Friday, January 30, 2015

24. The Actual Act of Hiking Itself

Everything on this list is about the in between. In between moments of movement, in between actually hiking. Yes, I've written about building the muscles and strengthening the lungs and loving the sweating and standing on top of a mountain. All of those things are happening as a result of this movement. That is, putting one foot in front of another. What differentiates "hiking" from "walking"? Nothing really, just location and degree of difficulty. Although technically you could be "hiking" somewhere with a low degree of difficulty (along a nicely groomed path around a flat lake), and "walking" somewhere with a high degree of difficulty (through the subway tunnels to try and get on the 6 train at rush hour).

I did a lot of dance in college... that is to say, I took a lot of dance classes and performed in several stage showcases. I also did a lot of other dancing; I danced when I got an A on a test, I subtly danced in my seat when I had 10 minutes left of class and really had to pee, and I danced at every party, whether or not it was technically a dance party. I even choreographed an entire 10 dancer performance to Europe's "The Final Countdown," and I'd never been more proud of anything I'd accomplished in my life up until that moment.

In dance we talk about something called "movement vocabulary." It basically means the set of physical expressions being used to demonstrate a story, or a feeling, or just the beauty of the human body. It's not a direct translation; doing a pirouette doesn't mean only one thing (e.g., "I'm dizzy"). Movement vocabulary is simply a fancy way of talking about the set of moves that work in harmony to create a coherent whole. Sometimes it's complicated, and sometimes it's simple. We all know the movement vocabulary for Cotton Eye Joe, but not all of us could do the entire Dance of the Sugar Plum Fairy from the Nutcracker. Well, maybe you could, but it's not really a trick that is usually pulled out at parties.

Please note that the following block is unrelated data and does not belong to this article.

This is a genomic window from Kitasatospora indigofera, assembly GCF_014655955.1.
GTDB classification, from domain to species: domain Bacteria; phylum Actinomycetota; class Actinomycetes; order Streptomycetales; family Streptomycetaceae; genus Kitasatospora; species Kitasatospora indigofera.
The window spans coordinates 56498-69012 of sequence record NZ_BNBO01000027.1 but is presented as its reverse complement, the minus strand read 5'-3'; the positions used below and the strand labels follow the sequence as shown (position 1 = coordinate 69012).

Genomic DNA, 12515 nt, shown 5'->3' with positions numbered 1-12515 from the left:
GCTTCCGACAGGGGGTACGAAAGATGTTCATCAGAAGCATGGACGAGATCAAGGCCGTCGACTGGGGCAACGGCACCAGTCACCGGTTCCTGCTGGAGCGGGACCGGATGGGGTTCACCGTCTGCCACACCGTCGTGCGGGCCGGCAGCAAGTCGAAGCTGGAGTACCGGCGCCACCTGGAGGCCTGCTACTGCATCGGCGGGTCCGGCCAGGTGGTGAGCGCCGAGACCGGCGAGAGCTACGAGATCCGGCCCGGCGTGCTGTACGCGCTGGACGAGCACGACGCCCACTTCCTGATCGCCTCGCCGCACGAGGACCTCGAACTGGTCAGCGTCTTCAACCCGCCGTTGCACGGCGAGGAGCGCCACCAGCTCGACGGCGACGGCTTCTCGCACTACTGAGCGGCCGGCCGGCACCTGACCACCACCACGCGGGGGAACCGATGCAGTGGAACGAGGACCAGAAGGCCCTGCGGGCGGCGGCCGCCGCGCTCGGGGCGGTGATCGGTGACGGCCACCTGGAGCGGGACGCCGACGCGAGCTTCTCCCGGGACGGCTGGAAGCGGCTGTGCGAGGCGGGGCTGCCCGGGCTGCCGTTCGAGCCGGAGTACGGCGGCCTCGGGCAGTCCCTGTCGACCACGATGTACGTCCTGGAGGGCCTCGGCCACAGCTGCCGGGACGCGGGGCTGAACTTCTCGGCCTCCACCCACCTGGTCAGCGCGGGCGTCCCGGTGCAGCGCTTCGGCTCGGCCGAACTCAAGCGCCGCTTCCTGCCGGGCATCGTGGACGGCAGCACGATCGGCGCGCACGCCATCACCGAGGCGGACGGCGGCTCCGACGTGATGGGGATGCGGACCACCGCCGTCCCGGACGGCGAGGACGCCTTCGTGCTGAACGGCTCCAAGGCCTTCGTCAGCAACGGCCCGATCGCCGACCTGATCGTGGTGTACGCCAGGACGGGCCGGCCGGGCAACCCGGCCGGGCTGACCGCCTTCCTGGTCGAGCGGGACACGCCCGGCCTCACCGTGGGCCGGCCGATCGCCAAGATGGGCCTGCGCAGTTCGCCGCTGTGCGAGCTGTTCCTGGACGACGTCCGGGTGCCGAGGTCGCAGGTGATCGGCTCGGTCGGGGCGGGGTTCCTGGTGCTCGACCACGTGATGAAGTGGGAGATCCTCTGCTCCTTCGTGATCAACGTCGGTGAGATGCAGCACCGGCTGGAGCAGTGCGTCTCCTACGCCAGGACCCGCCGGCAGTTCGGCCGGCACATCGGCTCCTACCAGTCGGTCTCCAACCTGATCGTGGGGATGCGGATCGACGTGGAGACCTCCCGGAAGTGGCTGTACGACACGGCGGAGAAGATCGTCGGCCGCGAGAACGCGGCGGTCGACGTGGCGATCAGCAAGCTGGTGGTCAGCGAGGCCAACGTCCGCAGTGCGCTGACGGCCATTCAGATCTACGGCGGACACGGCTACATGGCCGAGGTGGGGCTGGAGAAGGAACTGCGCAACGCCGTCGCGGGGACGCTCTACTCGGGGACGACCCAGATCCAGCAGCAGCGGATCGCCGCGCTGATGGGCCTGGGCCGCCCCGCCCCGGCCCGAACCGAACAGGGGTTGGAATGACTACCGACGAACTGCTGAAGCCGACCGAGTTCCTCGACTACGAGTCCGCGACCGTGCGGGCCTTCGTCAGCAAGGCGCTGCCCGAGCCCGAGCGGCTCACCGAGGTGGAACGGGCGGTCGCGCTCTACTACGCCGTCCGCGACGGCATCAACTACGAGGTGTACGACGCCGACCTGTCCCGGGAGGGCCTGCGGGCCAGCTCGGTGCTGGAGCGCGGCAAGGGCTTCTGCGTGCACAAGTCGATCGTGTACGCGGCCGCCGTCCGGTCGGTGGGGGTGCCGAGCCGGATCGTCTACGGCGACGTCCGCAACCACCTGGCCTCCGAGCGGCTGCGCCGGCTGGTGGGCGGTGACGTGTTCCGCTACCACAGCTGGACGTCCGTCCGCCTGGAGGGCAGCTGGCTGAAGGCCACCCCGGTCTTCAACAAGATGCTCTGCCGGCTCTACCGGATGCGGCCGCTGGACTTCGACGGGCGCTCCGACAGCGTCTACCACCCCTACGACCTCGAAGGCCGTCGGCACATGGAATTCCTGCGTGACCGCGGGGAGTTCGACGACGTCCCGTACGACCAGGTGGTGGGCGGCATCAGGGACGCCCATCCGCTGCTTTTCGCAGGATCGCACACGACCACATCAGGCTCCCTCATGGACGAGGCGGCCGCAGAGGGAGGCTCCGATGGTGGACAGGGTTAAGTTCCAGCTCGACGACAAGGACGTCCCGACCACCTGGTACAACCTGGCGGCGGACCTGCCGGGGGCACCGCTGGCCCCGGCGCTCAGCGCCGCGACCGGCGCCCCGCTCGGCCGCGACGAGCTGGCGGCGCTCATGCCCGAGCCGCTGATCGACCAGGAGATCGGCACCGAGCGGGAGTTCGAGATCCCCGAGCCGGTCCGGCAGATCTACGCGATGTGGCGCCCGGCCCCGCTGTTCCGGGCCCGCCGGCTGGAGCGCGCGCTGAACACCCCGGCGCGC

From an outside perspective, the movement vocabulary for hiking is pretty simple: one foot in front of the other. But in fact it is far more complex than that. There are thousands of constant microadjustments happening in order to keep a hiker upright. Most hikers use poles, to turn our bodies from biped bodies to quadruped bodies.  The ground is never consistent, and our feet are doing a complex little dance of balance to keep us from falling over at any given moment. There are lumps and bumps and tiny holes and valleys and mud and sticks and little critters that we have to avoid squashing. We have to have that perfect balance of looking up and looking down, or we'll trip into things or run into low-hanging branches.

Hiking really is like learning a dance, because at the start of the trail, we're all pretty terrible at it. People are falling over at least once a day. Usually it's tripping over a root or a rock, but more often than not it's making the mistake of stepping on a wet log. When we're new hikers, it's hard to differentiate between a dry log and a wet log, but once you've Charlie Brown-ed hilariously onto your butt enough times, you get pretty good at recognizing the slippery little jerks.

Whistle fell over a LOT with her hiking poles. The addition of two extra legs was just not good for her. It got to the point that whenever our hiking party came upon a log, we would holler back through the ranks "LOG!" to get the message to Whistle, so she wouldn't trip over it and faceplant gloriously, as she had done so many times before. This happened with such regularity that one time when Whistle and Grim were right behind DT, Grim slipped and fell in some mud, which never happened. Without turning around, Dumptruck asked,

"Yo Whistle, you alright?"

This sent all of us into such hysterics that we had to stop hiking or else suffocate via laughter.

Hiking itself can be pretty easily taken for granted, because we get good at it, then we forget that we were ever bad at it. But we were bad, and it's okay. This is a good thing to know if you're a new hiker. It gets better, I promise.

Clever Girl

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